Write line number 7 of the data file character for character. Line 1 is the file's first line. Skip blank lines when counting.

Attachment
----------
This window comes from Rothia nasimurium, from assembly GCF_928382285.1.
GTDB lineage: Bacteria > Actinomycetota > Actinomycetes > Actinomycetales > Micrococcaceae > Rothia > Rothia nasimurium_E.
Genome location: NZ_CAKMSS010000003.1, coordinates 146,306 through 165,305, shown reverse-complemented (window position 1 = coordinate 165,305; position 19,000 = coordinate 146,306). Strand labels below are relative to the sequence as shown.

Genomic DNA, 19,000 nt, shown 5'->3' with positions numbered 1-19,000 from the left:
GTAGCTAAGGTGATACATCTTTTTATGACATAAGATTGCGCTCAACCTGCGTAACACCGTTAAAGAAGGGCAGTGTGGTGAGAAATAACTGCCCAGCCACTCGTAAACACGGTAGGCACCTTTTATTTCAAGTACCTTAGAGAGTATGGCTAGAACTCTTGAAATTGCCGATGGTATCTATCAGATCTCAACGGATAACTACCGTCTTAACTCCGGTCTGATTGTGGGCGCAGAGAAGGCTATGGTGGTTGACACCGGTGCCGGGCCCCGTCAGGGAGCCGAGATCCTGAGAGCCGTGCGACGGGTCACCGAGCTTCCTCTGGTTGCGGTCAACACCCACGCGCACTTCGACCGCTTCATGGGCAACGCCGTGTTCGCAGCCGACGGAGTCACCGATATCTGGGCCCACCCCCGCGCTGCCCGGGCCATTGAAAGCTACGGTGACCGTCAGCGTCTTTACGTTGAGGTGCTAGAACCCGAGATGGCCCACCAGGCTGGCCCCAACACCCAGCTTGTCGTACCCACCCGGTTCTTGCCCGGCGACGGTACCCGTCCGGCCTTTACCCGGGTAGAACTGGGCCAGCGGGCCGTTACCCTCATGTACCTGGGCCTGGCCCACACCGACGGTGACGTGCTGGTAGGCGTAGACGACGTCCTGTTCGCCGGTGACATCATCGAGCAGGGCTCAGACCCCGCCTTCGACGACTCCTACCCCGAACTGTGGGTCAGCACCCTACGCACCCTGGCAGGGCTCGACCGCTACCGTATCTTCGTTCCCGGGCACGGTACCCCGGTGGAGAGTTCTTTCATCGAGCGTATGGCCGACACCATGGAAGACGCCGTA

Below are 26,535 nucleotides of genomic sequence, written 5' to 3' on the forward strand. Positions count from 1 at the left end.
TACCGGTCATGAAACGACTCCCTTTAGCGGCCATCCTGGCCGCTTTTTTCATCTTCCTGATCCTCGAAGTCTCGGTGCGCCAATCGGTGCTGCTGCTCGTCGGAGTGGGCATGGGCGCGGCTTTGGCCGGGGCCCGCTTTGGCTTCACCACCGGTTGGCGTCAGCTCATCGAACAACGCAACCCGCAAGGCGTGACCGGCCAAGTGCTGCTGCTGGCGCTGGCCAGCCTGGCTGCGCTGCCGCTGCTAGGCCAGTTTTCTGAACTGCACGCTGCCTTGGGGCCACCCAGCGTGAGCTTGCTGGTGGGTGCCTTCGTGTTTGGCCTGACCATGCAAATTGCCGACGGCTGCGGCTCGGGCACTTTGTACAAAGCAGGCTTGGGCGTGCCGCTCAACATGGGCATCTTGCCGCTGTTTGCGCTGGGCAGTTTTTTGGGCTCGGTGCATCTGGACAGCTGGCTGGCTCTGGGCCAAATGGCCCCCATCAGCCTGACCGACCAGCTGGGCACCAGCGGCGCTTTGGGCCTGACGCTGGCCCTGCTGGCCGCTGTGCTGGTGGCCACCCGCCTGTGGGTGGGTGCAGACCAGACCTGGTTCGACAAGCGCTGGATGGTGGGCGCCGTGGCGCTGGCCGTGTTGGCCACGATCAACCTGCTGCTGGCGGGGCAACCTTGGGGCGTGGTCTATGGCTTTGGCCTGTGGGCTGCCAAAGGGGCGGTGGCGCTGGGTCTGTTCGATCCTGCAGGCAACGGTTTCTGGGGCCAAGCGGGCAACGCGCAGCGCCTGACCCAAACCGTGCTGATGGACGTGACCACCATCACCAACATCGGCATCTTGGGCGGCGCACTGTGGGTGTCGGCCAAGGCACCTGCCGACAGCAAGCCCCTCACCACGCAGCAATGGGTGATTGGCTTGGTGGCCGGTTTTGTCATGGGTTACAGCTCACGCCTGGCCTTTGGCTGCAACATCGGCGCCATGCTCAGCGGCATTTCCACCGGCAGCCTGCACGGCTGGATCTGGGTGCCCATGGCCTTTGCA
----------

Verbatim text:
TACCGGTCATGAAACGACTCCCTTTAGCGGCCATCCTGGCCGCTTTTTTCATCTTCCTGATCCTCGAAGTCTCGGTGCGCCAATCGGTGCTGCTGCTCGTCGGAGTGGGCATGGGCGCGGCTTTGGCCGGGGCCCGCTTTGGCTTCACCACCGGTTGGCGTCAGCTCATCGAACAACGCAACCCGCAAGGCGTGACCGGCCAAGTGCTGCTGCTGGCGCTGGCCAGCCTGGCTGCGCTGCCGCTGCTAGGCCAGTTTTCTGAACTGCACGCTGCCTTGGGGCCACCCAGCGTGAGCTTGCTGGTGGGTGCCTTCGTGTTTGGCCTGACCATGCAAATTGCCGACGGCTGCGGCTCGGGCACTTTGTACAAAGCAGGCTTGGGCGTGCCGCTCAACATGGGCATCTTGCCGCTGTTTGCGCTGGGCAGTTTTTTGGGCTCGGTGCATCTGGACAGCTGGCTGGCTCTGGGCCAAATGGCCCCCATCAGCCTGACCGACCAGCTGGGCACCAGCGGCGCTTTGGGCCTGACGCTGGCCCTGCTGGCCGCTGTGCTGGTGGCCACCCGCCTGTGGGTGGGTGCAGACCAGACCTGGTTCGACAAGCGCTGGATGGTGGGCGCCGTGGCGCTGGCCGTGTTGGCCACGATCAACCTGCTGCTGGCGGGGCAACCTTGGGGCGTGGTCTATGGCTTTGGCCTGTGGGCTGCCAAAGGGGCGGTGGCGCTGGGTCTGTTCGATCCTGCAGGCAACGGTTTCTGGGGCCAAGCGGGCAACGCGCAGCGCCTGACCCAAACCGTGCTGATGGACGTGACCACCATCACCAACATCGGCATCTTGGGCGGCGCACTGTGGGTGTCGGCCAAGGCACCTGCCGACAGCAAGCCCCTCACCACGCAGCAATGGGTGATTGGCTTGGTGGCCGGTTTTGTCATGGGTTACAGCTCACGCCTGGCCTTTGGCTGCAACATCGGCGCCATGCTCAGCGGCATTTCCACCGGCAGCCTGCACGGCTGGATCTGGGTGCCCATGGCCTTTGCA